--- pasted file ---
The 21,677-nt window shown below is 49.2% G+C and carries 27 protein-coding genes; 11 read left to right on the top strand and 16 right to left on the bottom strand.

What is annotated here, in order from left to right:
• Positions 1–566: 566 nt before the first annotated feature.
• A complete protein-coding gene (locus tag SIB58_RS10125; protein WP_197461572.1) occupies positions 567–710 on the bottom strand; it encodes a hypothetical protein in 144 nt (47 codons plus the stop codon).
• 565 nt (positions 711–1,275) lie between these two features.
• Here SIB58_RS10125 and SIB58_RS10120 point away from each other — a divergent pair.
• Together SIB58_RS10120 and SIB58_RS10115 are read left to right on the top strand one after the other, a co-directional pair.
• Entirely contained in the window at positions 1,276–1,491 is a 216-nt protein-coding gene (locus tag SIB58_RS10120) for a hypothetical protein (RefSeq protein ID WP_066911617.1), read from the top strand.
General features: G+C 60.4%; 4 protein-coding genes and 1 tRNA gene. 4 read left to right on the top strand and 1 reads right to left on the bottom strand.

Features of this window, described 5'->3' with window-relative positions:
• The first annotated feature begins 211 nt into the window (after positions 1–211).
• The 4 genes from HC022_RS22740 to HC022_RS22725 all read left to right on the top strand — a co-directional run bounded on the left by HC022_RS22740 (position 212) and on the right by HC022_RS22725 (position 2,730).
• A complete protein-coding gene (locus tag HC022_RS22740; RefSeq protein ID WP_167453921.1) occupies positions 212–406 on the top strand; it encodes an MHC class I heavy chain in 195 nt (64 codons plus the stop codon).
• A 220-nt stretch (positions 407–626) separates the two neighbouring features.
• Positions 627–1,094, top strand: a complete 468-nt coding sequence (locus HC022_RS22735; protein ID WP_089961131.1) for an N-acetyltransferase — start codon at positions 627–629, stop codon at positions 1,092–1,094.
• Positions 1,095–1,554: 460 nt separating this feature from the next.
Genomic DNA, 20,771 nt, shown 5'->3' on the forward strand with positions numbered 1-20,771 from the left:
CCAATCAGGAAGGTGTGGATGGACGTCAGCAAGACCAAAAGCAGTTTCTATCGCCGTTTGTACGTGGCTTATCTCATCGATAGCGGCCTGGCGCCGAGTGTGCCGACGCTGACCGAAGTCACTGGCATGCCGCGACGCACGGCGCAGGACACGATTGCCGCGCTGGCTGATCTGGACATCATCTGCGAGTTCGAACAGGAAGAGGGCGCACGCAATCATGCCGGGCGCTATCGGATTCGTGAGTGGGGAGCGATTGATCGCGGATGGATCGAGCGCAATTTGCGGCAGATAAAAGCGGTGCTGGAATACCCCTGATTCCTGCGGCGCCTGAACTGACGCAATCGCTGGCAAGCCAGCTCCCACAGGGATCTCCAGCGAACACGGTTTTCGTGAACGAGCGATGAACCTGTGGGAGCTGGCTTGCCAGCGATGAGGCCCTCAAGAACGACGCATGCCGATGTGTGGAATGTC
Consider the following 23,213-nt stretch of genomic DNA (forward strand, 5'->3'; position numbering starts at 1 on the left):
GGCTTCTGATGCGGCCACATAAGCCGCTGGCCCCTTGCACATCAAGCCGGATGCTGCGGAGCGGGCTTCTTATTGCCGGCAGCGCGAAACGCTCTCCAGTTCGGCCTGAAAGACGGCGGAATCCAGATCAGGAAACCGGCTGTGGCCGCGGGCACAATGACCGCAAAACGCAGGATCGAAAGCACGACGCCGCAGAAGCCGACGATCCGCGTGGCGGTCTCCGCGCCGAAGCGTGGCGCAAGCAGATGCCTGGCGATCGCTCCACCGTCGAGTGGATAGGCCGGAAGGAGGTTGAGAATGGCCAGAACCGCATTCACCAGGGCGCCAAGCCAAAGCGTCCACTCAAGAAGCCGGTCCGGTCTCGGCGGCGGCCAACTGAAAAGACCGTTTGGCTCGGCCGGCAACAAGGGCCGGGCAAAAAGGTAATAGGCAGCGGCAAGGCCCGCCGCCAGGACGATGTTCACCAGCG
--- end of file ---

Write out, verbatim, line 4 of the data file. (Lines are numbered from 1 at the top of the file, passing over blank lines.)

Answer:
• A complete protein-coding gene (locus tag SIB58_RS10125; protein WP_197461572.1) occupies positions 567–710 on the bottom strand; it encodes a hypothetical protein in 144 nt (47 codons plus the stop codon).